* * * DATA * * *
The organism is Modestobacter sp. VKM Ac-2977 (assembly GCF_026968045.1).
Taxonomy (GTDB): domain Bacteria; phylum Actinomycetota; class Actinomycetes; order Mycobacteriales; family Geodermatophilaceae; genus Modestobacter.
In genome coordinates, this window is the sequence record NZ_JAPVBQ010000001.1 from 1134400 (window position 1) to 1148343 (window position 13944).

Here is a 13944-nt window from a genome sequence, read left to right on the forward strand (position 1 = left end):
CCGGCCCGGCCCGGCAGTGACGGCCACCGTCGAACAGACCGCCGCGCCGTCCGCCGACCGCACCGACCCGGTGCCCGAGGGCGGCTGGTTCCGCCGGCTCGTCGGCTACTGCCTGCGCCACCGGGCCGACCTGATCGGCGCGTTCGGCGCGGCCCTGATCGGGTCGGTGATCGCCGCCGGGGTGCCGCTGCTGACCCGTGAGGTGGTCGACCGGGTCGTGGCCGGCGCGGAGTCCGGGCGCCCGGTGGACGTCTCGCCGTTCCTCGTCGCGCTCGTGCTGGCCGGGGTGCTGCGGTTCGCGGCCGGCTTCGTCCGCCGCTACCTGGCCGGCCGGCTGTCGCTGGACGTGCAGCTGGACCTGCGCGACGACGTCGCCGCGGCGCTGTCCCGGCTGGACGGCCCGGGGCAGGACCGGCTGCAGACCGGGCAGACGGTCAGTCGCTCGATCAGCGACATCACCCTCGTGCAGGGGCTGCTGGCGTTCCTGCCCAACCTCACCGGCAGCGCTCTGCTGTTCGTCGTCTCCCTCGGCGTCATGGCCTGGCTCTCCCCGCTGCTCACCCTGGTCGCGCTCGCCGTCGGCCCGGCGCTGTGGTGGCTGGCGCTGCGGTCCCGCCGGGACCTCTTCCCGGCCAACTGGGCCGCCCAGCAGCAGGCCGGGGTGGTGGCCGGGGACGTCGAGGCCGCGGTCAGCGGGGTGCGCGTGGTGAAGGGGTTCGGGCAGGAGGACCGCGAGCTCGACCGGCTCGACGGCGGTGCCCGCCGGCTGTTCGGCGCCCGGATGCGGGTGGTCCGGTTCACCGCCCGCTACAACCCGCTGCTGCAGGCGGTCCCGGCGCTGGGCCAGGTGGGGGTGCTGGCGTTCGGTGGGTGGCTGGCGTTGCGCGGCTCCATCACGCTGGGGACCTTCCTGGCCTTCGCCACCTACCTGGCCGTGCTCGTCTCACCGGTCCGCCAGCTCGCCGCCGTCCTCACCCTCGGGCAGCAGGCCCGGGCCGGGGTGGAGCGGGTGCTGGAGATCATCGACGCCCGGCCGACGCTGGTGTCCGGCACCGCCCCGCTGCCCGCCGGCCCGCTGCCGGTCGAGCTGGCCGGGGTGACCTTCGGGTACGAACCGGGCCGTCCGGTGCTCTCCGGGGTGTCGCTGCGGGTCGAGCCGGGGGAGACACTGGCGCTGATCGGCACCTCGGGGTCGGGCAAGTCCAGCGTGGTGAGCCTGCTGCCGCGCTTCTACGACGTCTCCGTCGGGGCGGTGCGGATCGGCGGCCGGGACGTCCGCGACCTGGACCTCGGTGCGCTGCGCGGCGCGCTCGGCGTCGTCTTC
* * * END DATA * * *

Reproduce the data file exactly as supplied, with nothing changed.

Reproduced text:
The organism is Modestobacter sp. VKM Ac-2977 (assembly GCF_026968045.1).
Taxonomy (GTDB): domain Bacteria; phylum Actinomycetota; class Actinomycetes; order Mycobacteriales; family Geodermatophilaceae; genus Modestobacter.
In genome coordinates, this window is the sequence record NZ_JAPVBQ010000001.1 from 1134400 (window position 1) to 1148343 (window position 13944).

Here is a 13944-nt window from a genome sequence, read left to right on the forward strand (position 1 = left end):
CCGGCCCGGCCCGGCAGTGACGGCCACCGTCGAACAGACCGCCGCGCCGTCCGCCGACCGCACCGACCCGGTGCCCGAGGGCGGCTGGTTCCGCCGGCTCGTCGGCTACTGCCTGCGCCACCGGGCCGACCTGATCGGCGCGTTCGGCGCGGCCCTGATCGGGTCGGTGATCGCCGCCGGGGTGCCGCTGCTGACCCGTGAGGTGGTCGACCGGGTCGTGGCCGGCGCGGAGTCCGGGCGCCCGGTGGACGTCTCGCCGTTCCTCGTCGCGCTCGTGCTGGCCGGGGTGCTGCGGTTCGCGGCCGGCTTCGTCCGCCGCTACCTGGCCGGCCGGCTGTCGCTGGACGTGCAGCTGGACCTGCGCGACGACGTCGCCGCGGCGCTGTCCCGGCTGGACGGCCCGGGGCAGGACCGGCTGCAGACCGGGCAGACGGTCAGTCGCTCGATCAGCGACATCACCCTCGTGCAGGGGCTGCTGGCGTTCCTGCCCAACCTCACCGGCAGCGCTCTGCTGTTCGTCGTCTCCCTCGGCGTCATGGCCTGGCTCTCCCCGCTGCTCACCCTGGTCGCGCTCGCCGTCGGCCCGGCGCTGTGGTGGCTGGCGCTGCGGTCCCGCCGGGACCTCTTCCCGGCCAACTGGGCCGCCCAGCAGCAGGCCGGGGTGGTGGCCGGGGACGTCGAGGCCGCGGTCAGCGGGGTGCGCGTGGTGAAGGGGTTCGGGCAGGAGGACCGCGAGCTCGACCGGCTCGACGGCGGTGCCCGCCGGCTGTTCGGCGCCCGGATGCGGGTGGTCCGGTTCACCGCCCGCTACAACCCGCTGCTGCAGGCGGTCCCGGCGCTGGGCCAGGTGGGGGTGCTGGCGTTCGGTGGGTGGCTGGCGTTGCGCGGCTCCATCACGCTGGGGACCTTCCTGGCCTTCGCCACCTACCTGGCCGTGCTCGTCTCACCGGTCCGCCAGCTCGCCGCCGTCCTCACCCTCGGGCAGCAGGCCCGGGCCGGGGTGGAGCGGGTGCTGGAGATCATCGACGCCCGGCCGACGCTGGTGTCCGGCACCGCCCCGCTGCCCGCCGGCCCGCTGCCGGTCGAGCTGGCCGGGGTGACCTTCGGGTACGAACCGGGCCGTCCGGTGCTCTCCGGGGTGTCGCTGCGGGTCGAGCCGGGGGAGACACTGGCGCTGATCGGCACCTCGGGGTCGGGCAAGTCCAGCGTGGTGAGCCTGCTGCCGCGCTTCTACGACGTCTCCGTCGGGGCGGTGCGGATCGGCGGCCGGGACGTCCGCGACCTGGACCTCGGTGCGCTGCGCGGCGCGCTCGGCGTCGTCTTC